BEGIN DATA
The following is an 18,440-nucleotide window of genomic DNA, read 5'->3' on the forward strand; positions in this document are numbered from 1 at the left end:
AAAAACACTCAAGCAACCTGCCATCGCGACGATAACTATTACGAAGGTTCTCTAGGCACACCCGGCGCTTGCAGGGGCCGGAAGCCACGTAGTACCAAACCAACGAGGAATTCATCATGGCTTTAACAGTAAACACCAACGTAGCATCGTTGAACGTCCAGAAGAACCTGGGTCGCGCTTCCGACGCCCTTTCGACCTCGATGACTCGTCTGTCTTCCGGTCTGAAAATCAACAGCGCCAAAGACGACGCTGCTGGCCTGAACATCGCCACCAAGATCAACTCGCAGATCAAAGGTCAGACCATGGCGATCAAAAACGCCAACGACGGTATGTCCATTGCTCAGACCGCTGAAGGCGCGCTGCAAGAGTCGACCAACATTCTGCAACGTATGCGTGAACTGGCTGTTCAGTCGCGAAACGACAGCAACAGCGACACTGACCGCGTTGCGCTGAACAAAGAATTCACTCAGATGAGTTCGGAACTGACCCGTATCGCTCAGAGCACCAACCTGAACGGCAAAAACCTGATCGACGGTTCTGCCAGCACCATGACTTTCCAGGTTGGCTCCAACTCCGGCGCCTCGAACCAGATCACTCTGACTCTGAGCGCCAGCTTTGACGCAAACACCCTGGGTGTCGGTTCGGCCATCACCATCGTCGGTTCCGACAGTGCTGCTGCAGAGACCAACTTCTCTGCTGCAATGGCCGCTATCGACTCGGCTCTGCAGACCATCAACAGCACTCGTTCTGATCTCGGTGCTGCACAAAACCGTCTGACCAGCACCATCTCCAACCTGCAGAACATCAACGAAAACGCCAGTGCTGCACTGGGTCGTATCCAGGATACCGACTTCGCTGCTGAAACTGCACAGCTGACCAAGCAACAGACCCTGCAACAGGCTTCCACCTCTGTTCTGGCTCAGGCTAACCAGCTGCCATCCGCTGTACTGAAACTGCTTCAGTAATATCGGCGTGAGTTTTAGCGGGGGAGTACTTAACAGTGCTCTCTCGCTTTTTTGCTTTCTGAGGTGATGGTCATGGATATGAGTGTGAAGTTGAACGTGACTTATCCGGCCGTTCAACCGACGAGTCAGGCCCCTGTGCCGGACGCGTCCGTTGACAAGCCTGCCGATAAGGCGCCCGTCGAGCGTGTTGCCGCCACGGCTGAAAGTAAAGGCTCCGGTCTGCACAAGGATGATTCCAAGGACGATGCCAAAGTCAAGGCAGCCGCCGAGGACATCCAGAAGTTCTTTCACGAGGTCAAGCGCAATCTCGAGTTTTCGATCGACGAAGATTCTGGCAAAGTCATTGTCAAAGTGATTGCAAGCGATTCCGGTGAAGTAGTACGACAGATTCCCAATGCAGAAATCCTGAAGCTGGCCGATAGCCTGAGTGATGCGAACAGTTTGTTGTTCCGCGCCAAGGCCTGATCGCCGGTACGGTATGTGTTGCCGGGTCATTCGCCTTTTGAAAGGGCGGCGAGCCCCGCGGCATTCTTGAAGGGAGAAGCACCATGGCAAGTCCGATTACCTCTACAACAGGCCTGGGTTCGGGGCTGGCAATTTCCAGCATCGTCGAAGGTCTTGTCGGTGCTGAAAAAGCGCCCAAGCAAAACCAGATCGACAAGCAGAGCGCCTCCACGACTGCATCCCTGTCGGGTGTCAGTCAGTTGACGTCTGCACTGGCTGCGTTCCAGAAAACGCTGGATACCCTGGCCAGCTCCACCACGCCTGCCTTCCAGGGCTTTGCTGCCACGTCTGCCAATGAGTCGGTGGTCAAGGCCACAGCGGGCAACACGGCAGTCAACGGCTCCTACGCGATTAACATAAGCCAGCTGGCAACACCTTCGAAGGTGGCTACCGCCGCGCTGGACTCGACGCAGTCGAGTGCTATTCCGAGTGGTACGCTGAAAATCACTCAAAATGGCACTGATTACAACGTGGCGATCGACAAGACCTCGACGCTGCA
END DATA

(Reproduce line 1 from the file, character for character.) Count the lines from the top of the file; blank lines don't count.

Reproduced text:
The following is an 18,440-nucleotide window of genomic DNA, read 5'->3' on the forward strand; positions in this document are numbered from 1 at the left end: